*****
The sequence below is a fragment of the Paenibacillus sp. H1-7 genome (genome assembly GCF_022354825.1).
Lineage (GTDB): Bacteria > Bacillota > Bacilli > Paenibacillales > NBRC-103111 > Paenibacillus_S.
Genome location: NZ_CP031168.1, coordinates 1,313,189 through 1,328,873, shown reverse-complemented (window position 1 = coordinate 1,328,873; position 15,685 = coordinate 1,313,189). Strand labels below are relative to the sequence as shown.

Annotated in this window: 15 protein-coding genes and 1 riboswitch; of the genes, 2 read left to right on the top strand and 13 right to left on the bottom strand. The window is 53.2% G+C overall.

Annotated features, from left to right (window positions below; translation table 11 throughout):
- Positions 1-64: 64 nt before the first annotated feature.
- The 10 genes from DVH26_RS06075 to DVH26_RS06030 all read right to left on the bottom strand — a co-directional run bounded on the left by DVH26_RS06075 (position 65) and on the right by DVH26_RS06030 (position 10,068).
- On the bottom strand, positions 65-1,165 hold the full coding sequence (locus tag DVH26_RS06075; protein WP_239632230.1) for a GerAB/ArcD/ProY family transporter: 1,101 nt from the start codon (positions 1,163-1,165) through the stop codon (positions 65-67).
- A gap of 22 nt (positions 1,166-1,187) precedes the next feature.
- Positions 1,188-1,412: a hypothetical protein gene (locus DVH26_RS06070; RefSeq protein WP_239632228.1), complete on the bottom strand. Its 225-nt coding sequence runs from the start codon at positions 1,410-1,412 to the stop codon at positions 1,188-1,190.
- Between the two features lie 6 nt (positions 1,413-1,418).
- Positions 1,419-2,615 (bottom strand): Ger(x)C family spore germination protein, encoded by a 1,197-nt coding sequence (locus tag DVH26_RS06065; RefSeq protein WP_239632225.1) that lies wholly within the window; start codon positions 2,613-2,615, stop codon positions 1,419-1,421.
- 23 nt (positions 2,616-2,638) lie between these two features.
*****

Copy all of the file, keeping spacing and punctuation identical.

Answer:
The sequence below is a fragment of the Paenibacillus sp. H1-7 genome (genome assembly GCF_022354825.1).
Lineage (GTDB): Bacteria > Bacillota > Bacilli > Paenibacillales > NBRC-103111 > Paenibacillus_S.
Genome location: NZ_CP031168.1, coordinates 1,313,189 through 1,328,873, shown reverse-complemented (window position 1 = coordinate 1,328,873; position 15,685 = coordinate 1,313,189). Strand labels below are relative to the sequence as shown.

Annotated in this window: 15 protein-coding genes and 1 riboswitch; of the genes, 2 read left to right on the top strand and 13 right to left on the bottom strand. The window is 53.2% G+C overall.

Annotated features, from left to right (window positions below; translation table 11 throughout):
- Positions 1-64: 64 nt before the first annotated feature.
- The 10 genes from DVH26_RS06075 to DVH26_RS06030 all read right to left on the bottom strand — a co-directional run bounded on the left by DVH26_RS06075 (position 65) and on the right by DVH26_RS06030 (position 10,068).
- On the bottom strand, positions 65-1,165 hold the full coding sequence (locus tag DVH26_RS06075; protein WP_239632230.1) for a GerAB/ArcD/ProY family transporter: 1,101 nt from the start codon (positions 1,163-1,165) through the stop codon (positions 65-67).
- A gap of 22 nt (positions 1,166-1,187) precedes the next feature.
- Positions 1,188-1,412: a hypothetical protein gene (locus DVH26_RS06070; RefSeq protein WP_239632228.1), complete on the bottom strand. Its 225-nt coding sequence runs from the start codon at positions 1,410-1,412 to the stop codon at positions 1,188-1,190.
- Between the two features lie 6 nt (positions 1,413-1,418).
- Positions 1,419-2,615 (bottom strand): Ger(x)C family spore germination protein, encoded by a 1,197-nt coding sequence (locus tag DVH26_RS06065; RefSeq protein WP_239632225.1) that lies wholly within the window; start codon positions 2,613-2,615, stop codon positions 1,419-1,421.
- 23 nt (positions 2,616-2,638) lie between these two features.